The Difference between Football in the North and the South

I am reposting this tonight (11 January 2016) because of something I posted on Facebook.  I also updated the story about the MIT student and his “science project.”

I heard part of this over the weekend and went looking for the whole list. This is what I found.


Up North Statues of founding fathers

Down South Statues of Heisman Trophy winners


Up North Mario Cuomo

Down South “Bear” Bryant


Up North Take prospects on sailing trips before they join the law firm.

Down South Take prospects on fishing trip so they don’t leave for the NFL their senior year.


Up North Expect their daughter to understand Sylvia Plath.

Down South Expect their daughters to understand pass interference.


Up North Five minutes before the game you walk into the ticket office on campus and still purchase tickets.

Down South 5 months before the game you can walk into the ticket office on campus and still be placed on the waiting list for tickets because the all the games have been sold out for months.


Up North An hour before game time the University opens the campus for game parking.

Down South On Wednesday and Thursday the RVs sporting their school flags pull into campus and set up for the weekend festivities. The real faithful sometimes start on Tuesday.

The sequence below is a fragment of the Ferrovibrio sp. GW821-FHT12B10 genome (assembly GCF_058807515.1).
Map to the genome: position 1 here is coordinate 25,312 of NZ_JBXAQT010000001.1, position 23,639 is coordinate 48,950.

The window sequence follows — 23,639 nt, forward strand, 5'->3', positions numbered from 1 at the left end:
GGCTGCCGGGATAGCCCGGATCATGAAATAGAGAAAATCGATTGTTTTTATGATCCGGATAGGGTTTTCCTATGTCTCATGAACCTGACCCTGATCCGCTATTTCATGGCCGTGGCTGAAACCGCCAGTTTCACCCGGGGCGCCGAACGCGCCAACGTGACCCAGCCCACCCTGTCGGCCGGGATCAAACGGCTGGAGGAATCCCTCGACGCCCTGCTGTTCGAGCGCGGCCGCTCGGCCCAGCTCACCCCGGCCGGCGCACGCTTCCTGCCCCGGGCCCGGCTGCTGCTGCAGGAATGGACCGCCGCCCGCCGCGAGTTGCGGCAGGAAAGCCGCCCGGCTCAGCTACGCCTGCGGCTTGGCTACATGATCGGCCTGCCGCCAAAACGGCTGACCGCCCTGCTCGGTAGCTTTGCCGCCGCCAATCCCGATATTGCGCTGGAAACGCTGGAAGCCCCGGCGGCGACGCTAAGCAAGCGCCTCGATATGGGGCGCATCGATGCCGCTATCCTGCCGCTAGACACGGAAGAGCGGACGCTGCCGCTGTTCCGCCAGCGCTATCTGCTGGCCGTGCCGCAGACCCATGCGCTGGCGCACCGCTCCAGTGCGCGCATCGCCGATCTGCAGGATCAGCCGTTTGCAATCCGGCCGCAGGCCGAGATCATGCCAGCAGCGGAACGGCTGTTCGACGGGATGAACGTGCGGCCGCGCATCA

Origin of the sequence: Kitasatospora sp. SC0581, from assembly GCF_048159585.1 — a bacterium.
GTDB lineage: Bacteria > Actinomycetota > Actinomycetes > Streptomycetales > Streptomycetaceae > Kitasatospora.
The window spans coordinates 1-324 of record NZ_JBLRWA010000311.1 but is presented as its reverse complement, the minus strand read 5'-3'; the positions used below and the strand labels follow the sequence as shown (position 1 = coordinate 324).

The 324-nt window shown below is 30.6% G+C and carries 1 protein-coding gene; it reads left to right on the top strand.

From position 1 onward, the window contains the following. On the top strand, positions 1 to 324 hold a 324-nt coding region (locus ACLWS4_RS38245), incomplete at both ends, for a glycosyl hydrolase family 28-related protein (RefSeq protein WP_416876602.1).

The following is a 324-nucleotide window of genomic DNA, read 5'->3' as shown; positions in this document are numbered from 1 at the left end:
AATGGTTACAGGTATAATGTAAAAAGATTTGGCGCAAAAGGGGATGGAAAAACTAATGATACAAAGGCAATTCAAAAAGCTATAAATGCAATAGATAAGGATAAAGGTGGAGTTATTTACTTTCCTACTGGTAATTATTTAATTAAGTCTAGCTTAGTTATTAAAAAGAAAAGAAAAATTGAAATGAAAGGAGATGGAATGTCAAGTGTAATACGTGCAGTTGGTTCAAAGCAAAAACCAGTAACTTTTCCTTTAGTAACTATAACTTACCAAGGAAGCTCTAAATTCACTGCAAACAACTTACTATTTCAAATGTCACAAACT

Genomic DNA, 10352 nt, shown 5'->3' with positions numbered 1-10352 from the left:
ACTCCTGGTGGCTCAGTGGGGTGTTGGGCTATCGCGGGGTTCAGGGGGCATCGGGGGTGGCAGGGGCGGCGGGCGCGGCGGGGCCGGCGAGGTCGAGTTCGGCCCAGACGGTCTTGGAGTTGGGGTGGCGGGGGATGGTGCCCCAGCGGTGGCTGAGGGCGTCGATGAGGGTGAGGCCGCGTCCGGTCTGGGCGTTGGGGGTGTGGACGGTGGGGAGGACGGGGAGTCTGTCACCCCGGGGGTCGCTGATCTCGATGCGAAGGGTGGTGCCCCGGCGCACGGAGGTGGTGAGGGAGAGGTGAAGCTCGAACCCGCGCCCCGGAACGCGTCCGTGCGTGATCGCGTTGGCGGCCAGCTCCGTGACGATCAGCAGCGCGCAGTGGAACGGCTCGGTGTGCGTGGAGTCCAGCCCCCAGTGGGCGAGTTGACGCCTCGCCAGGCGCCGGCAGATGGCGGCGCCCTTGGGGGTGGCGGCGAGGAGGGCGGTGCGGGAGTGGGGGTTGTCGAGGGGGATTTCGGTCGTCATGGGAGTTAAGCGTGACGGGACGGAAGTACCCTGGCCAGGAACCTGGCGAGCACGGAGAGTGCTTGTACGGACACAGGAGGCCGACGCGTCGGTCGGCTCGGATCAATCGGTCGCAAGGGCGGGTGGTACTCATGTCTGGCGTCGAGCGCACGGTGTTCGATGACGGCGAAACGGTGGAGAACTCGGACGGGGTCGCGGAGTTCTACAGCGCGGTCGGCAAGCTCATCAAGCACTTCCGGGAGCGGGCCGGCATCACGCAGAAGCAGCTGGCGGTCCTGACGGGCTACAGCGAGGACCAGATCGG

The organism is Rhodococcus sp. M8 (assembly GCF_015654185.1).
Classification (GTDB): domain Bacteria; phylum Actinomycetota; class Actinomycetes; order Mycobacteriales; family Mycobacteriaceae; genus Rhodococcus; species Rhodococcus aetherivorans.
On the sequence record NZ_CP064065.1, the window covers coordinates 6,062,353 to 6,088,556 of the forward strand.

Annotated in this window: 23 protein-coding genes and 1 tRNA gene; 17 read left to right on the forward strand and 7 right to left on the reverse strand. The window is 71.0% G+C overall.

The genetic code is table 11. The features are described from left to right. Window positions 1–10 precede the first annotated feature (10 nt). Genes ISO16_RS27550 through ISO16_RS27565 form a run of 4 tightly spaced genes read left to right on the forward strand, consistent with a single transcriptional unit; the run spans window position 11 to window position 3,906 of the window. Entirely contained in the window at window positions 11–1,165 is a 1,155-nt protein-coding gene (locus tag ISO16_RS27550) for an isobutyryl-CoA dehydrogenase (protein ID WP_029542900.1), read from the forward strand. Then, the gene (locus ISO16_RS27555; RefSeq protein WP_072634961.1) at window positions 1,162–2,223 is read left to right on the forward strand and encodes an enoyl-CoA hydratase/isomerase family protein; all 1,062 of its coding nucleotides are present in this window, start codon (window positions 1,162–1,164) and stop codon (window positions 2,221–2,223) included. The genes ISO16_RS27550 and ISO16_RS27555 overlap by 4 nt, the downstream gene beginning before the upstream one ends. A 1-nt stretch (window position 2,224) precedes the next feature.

Up North You ask “Where’s the stadium?” When you find it, you walk right in with no line.

Down South No directions needed. When you’re near it, you’ll hear it. Just follow the crowd of cheering fans toward the most amazing stadiums build by man, singing their school fight song like it is gospel,. As you wait in line to get to the gate you hear the fight songs by both bands battling it out for bragging rights for another 365 days. On game day, it becomes the state’s third largest city.

Please note that the comment about stadium size does not necessarily apply to school in the South; when the University of Nebraska Cornhuskers play football at home, the stadium becomes the state’s third largest city.


Up North College football stadiums hold 20,000

Down South High School football stadiums hold 20,000


Up North A few students party in the dorm and watch ESPN on TV.

Down South Every student wakes up, has a beer for breakfast, and rushes over to where ESPN is broadcasting on Game Day “live” to get on camera and wave to their Mom and Dad back home and to the idiots up North who wonder why game day is never broadcast from their campus.


Up North Students and Teachers are not sure if they are going because they have class on Friday.

Down South Teachers cancel class on Friday because they are going to the Thursday Night game and they don’t want to see the few hung-over students that might actually make it to class on Friday.


Up North They think a barbecue is putting raw meat on the grill with a few guys standing around drinking a beer with a lime in it, and listening to the local radio station with the back of their truck down.

Down South Thirty-foot custom pig-shaped smoker fires up at dawn. The barbecued smells of ribs and chicken that have been soaking in Pa’s secret sauce for days cover the campus, while you and your closest friends renew friendship and reminisce last years victory over an aged bottle of whiskey and several cases of beer. Cooking is accompanied by a live performance by Jerry Jeff Walker, who comes over during breaks and asks for a hit off your bottle of bourbon.